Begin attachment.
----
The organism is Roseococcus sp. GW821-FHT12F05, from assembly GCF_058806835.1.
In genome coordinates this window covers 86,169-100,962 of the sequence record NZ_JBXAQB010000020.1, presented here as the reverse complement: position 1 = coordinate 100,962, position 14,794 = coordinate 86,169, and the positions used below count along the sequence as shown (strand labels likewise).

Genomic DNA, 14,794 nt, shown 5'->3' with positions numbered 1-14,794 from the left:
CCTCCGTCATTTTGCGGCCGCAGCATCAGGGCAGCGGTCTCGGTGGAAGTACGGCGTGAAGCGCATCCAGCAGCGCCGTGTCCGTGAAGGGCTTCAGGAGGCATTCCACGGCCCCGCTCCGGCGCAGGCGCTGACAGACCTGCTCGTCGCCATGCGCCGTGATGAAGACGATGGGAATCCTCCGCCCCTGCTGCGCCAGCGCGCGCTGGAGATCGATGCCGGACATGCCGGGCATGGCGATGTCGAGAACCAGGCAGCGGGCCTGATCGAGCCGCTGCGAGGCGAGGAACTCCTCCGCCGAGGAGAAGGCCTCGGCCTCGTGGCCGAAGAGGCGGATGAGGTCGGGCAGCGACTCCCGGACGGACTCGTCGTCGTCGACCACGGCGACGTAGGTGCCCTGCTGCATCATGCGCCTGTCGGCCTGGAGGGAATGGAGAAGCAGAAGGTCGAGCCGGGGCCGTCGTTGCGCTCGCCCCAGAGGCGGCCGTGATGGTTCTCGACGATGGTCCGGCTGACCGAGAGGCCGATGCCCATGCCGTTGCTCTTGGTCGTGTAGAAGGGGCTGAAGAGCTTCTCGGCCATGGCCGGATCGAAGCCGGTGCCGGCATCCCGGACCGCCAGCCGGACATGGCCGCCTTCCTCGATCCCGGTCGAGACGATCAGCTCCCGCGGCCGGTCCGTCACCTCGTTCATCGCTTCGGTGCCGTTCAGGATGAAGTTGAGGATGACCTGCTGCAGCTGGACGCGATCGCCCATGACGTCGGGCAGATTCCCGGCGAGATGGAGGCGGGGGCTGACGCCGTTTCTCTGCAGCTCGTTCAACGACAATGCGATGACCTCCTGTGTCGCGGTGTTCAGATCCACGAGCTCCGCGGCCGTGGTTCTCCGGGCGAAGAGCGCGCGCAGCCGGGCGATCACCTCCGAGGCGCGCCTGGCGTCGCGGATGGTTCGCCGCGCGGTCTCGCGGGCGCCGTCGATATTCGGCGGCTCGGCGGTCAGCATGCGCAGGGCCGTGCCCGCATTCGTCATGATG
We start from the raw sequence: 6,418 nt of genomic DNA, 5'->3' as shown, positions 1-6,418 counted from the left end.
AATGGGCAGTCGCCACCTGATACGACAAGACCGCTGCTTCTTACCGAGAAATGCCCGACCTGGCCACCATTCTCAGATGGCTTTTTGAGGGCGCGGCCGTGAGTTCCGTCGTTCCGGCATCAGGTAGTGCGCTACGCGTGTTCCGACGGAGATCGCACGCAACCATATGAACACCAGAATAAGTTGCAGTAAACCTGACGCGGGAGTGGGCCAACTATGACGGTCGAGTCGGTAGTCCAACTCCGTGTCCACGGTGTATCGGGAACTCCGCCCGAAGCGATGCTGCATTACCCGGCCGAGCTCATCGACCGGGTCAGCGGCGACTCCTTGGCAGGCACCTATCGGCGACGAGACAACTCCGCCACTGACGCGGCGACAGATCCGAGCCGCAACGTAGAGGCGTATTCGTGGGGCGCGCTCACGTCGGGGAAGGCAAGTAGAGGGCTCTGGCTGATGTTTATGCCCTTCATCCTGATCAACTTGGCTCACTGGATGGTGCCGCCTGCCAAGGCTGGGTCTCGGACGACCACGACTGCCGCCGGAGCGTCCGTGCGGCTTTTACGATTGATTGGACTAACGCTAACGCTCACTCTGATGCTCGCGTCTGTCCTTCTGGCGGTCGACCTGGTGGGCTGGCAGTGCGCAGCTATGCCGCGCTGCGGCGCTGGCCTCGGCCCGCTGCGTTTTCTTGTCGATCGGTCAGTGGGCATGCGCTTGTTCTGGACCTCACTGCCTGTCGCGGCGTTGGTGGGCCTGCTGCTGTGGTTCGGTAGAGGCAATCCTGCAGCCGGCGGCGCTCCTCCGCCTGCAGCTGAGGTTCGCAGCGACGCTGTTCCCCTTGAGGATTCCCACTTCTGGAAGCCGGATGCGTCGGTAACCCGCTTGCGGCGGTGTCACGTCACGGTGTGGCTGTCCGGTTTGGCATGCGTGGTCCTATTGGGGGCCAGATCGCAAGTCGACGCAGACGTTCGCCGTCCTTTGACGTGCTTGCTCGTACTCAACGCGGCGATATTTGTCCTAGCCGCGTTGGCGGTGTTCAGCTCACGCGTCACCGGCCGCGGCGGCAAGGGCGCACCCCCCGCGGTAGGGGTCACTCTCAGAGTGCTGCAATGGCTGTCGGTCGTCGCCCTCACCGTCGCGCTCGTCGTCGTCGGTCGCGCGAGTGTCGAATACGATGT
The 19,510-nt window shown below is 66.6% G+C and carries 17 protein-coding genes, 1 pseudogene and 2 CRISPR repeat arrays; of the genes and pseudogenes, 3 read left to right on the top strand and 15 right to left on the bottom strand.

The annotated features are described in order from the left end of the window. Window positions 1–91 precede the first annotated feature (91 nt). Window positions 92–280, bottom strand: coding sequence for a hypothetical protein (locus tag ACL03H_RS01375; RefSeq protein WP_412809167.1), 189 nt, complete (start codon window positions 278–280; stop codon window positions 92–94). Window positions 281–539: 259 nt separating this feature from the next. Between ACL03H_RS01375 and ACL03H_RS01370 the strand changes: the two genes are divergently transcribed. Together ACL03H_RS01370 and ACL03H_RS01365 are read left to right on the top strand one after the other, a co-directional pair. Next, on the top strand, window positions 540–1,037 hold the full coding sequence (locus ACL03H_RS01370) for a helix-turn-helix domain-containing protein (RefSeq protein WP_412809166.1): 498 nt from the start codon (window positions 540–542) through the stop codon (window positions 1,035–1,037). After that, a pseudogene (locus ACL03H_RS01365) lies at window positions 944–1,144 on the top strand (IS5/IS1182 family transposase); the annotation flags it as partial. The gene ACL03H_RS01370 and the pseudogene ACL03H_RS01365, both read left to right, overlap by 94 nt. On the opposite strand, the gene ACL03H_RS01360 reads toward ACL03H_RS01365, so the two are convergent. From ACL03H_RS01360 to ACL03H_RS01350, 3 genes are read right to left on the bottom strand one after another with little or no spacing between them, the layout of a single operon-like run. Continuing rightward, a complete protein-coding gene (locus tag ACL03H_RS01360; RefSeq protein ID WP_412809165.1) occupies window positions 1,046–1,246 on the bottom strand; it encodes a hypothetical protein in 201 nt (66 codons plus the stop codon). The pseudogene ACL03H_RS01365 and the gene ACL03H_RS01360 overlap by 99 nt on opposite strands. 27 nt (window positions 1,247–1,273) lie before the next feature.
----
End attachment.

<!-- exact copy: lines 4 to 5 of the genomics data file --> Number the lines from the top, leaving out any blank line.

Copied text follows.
CCTCCGTCATTTTGCGGCCGCAGCATCAGGGCAGCGGTCTCGGTGGAAGTACGGCGTGAAGCGCATCCAGCAGCGCCGTGTCCGTGAAGGGCTTCAGGAGGCATTCCACGGCCCCGCTCCGGCGCAGGCGCTGACAGACCTGCTCGTCGCCATGCGCCGTGATGAAGACGATGGGAATCCTCCGCCCCTGCTGCGCCAGCGCGCGCTGGAGATCGATGCCGGACATGCCGGGCATGGCGATGTCGAGAACCAGGCAGCGGGCCTGATCGAGCCGCTGCGAGGCGAGGAACTCCTCCGCCGAGGAGAAGGCCTCGGCCTCGTGGCCGAAGAGGCGGATGAGGTCGGGCAGCGACTCCCGGACGGACTCGTCGTCGTCGACCACGGCGACGTAGGTGCCCTGCTGCATCATGCGCCTGTCGGCCTGGAGGGAATGGAGAAGCAGAAGGTCGAGCCGGGGCCGTCGTTGCGCTCGCCCCAGAGGCGGCCGTGATGGTTCTCGACGATGGTCCGGCTGACCGAGAGGCCGATGCCCATGCCGTTGCTCTTGGTCGTGTAGAAGGGGCTGAAGAGCTTCTCGGCCATGGCCGGATCGAAGCCGGTGCCGGCATCCCGGACCGCCAGCCGGACATGGCCGCCTTCCTCGATCCCGGTCGAGACGATCAGCTCCCGCGGCCGGTCCGTCACCTCGTTCATCGCTTCGGTGCCGTTCAGGATGAAGTTGAGGATGACCTGCTGCAGCTGGACGCGATCGCCCATGACGTCGGGCAGATTCCCGGCGAGATGGAGGCGGGGGCTGACGCCGTTTCTCTGCAGCTCGTTCAACGACAATGCGATGACCTCCTGTGTCGCGGTGTTCAGATCCACGAGCTCCGCGGCCGTGGTTCTCCGGGCGAAGAGCGCGCGCAGCCGGGCGATCACCTCCGAGGCGCGCCTGGCGTCGCGGATGGTTCGCCGCGCGGTCTCGCGGGCGCCGTCGATATTCGGCGGCTCGGCGGTCAGCATGCGCAGGGCCGTGCCCGCATTCGTCATGATG
We start from the raw sequence: 6,418 nt of genomic DNA, 5'->3' as shown, positions 1-6,418 counted from the left end.